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In the age of advanced artificial intelligence (AI) and complex machine learning models, there's a tendency to overlook the power and utility of foundational data analytics. Yet, when leveraged correctly, these basic analytics can help businesses identify 'low-hanging fruits' - opportunities that are easy to seize without the need for sophisticated technology.

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What is Foundational Data Analytics?

Foundational data analytics refers to basic analytical techniques and tools used to extract insights from raw data. This can include descriptive statistics, trend analyses, and straightforward data visualization techniques. These methods aim to help businesses understand their current state and identify patterns and anomalies.


How to Use Foundational Data Analytics to Identify Low-Hanging Fruits:

Start with Descriptive Statistics: Begin by summarizing your data. Calculating measures like mean, median, mode, standard deviation, and range can offer insights into the distribution and variability of your data. For example, a retailer might find that certain products have higher than average returns, signaling an issue with product quality or customer satisfaction.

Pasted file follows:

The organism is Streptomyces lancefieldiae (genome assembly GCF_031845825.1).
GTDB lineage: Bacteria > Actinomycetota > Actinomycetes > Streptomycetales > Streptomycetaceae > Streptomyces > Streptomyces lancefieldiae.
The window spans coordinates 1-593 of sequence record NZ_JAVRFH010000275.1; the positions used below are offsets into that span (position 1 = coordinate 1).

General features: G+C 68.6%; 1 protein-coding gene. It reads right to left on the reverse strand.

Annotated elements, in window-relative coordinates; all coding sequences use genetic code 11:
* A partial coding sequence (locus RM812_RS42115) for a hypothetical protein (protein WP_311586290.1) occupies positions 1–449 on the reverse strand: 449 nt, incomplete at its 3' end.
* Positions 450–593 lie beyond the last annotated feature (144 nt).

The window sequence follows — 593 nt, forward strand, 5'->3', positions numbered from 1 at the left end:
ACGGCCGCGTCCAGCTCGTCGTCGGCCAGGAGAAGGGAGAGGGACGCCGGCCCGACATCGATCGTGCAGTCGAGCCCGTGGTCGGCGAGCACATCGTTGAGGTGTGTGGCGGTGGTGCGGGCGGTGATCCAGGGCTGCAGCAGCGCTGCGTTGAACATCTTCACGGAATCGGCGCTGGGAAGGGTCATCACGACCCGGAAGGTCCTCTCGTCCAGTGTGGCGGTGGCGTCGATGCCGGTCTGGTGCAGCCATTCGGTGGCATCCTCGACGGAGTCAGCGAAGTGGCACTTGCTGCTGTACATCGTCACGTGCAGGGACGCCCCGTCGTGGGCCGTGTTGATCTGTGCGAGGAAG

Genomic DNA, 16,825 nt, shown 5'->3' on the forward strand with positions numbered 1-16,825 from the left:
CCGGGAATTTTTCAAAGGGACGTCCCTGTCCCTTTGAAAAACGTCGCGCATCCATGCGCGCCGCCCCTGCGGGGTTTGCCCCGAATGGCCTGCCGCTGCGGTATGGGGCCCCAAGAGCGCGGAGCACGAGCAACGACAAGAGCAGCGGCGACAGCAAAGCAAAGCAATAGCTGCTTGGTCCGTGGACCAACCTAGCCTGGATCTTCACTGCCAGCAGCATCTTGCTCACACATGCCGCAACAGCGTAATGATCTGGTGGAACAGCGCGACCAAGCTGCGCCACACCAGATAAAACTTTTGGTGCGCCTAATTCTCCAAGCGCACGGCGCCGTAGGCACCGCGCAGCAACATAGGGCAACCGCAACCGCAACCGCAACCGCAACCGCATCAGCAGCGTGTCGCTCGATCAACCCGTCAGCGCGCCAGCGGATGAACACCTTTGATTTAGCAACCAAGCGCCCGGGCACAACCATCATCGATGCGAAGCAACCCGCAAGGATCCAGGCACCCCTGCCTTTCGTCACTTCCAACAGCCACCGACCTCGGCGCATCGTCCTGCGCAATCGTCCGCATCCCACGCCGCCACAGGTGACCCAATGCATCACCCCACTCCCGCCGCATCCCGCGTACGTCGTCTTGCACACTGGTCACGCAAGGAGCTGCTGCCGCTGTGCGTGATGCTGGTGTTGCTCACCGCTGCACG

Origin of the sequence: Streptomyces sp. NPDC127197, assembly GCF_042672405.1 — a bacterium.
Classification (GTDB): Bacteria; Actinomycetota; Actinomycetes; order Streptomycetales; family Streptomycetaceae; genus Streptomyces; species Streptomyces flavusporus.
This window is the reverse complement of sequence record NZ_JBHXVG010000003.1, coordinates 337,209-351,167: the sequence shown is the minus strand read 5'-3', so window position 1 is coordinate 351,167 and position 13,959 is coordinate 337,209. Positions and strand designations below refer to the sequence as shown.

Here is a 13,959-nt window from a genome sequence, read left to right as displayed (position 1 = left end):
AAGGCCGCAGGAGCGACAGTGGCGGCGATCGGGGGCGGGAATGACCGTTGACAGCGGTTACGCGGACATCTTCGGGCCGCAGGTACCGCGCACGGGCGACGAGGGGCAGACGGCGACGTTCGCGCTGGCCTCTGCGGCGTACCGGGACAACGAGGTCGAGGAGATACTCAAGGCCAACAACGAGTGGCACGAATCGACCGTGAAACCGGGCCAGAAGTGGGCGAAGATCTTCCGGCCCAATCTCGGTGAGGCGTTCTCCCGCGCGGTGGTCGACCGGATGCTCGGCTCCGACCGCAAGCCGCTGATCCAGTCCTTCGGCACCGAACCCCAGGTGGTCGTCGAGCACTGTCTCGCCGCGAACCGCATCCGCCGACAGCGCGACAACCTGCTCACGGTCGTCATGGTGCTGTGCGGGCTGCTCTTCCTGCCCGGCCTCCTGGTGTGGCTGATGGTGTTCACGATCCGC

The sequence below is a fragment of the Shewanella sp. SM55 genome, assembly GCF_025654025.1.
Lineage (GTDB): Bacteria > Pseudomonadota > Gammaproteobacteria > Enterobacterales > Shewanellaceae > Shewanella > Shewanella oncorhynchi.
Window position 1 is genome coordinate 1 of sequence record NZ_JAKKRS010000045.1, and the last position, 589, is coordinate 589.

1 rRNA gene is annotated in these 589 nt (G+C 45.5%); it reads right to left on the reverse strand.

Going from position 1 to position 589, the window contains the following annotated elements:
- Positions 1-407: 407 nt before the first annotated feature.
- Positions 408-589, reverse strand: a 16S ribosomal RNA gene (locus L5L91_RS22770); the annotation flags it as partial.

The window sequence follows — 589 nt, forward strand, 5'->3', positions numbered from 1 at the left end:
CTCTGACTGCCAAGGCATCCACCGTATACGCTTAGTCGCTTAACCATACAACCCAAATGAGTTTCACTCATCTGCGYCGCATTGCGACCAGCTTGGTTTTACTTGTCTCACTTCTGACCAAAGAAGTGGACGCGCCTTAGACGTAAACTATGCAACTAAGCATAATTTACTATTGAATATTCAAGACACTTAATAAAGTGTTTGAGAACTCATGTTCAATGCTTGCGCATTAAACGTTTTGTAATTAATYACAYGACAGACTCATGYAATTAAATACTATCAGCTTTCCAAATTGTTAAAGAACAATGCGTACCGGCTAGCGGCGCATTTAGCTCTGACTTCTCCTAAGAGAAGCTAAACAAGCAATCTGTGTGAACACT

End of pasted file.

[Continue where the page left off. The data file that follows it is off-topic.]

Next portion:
Visualize Your Data: Charts and graphs can help identify patterns, trends, and anomalies in data. Bar charts, line graphs, scatter plots, and heatmaps are all useful tools. For instance, a sales heatmap could quickly show which regions are underperforming, highlighting an area for targeted marketing efforts.

Segment Your Data: Divide your data into categories or groups to understand variations between different segments. This could be by customer demographic, product type, region, or any other relevant classification. By segmenting, a business might discover that a particular age group is not engaging with their services, pointing towards a potential market segment.

Conduct Trend Analysis: Examining data over a period can help spot upward or downward trends. Recognizing a declining trend in a particular product's sales can prompt a review of its market positioning or quality.

Look for Anomalies: Outliers can sometimes signify problems or opportunities. An unexpected spike in website traffic, for example, could be due to a successful marketing campaign or an issue causing multiple site visits.

Leverage Basic Correlation Analysis: Understanding how two variables relate can offer insights into potential causative relationships. For example, finding a strong correlation between customer reviews and sales can emphasize the importance of maintaining product quality.

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